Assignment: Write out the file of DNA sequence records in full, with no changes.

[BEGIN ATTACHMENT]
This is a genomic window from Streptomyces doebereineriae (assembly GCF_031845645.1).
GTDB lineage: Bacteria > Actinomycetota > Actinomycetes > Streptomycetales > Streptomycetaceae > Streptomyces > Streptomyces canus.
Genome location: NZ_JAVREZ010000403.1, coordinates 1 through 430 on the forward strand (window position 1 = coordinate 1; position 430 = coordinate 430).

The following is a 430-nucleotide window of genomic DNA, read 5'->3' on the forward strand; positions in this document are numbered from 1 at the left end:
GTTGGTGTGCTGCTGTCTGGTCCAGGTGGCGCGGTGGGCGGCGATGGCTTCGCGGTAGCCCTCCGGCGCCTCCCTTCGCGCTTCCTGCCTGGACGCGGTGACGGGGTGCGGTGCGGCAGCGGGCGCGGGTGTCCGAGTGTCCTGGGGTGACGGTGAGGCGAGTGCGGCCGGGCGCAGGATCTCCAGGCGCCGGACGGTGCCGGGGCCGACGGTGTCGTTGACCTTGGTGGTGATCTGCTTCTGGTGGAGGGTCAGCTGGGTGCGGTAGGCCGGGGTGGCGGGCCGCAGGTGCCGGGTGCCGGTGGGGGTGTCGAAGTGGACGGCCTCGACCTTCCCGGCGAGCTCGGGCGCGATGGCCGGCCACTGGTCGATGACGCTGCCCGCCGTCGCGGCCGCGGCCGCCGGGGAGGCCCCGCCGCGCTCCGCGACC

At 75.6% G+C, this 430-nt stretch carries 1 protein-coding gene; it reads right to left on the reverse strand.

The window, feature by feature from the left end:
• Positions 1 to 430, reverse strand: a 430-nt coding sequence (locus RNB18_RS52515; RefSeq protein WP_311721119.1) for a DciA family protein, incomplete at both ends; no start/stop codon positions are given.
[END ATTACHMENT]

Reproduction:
This is a genomic window from Streptomyces doebereineriae (assembly GCF_031845645.1).
GTDB lineage: Bacteria > Actinomycetota > Actinomycetes > Streptomycetales > Streptomycetaceae > Streptomyces > Streptomyces canus.
Genome location: NZ_JAVREZ010000403.1, coordinates 1 through 430 on the forward strand (window position 1 = coordinate 1; position 430 = coordinate 430).

The following is a 430-nucleotide window of genomic DNA, read 5'->3' on the forward strand; positions in this document are numbered from 1 at the left end:
GTTGGTGTGCTGCTGTCTGGTCCAGGTGGCGCGGTGGGCGGCGATGGCTTCGCGGTAGCCCTCCGGCGCCTCCCTTCGCGCTTCCTGCCTGGACGCGGTGACGGGGTGCGGTGCGGCAGCGGGCGCGGGTGTCCGAGTGTCCTGGGGTGACGGTGAGGCGAGTGCGGCCGGGCGCAGGATCTCCAGGCGCCGGACGGTGCCGGGGCCGACGGTGTCGTTGACCTTGGTGGTGATCTGCTTCTGGTGGAGGGTCAGCTGGGTGCGGTAGGCCGGGGTGGCGGGCCGCAGGTGCCGGGTGCCGGTGGGGGTGTCGAAGTGGACGGCCTCGACCTTCCCGGCGAGCTCGGGCGCGATGGCCGGCCACTGGTCGATGACGCTGCCCGCCGTCGCGGCCGCGGCCGCCGGGGAGGCCCCGCCGCGCTCCGCGACC

At 75.6% G+C, this 430-nt stretch carries 1 protein-coding gene; it reads right to left on the reverse strand.

The window, feature by feature from the left end:
• Positions 1 to 430, reverse strand: a 430-nt coding sequence (locus RNB18_RS52515; RefSeq protein WP_311721119.1) for a DciA family protein, incomplete at both ends; no start/stop codon positions are given.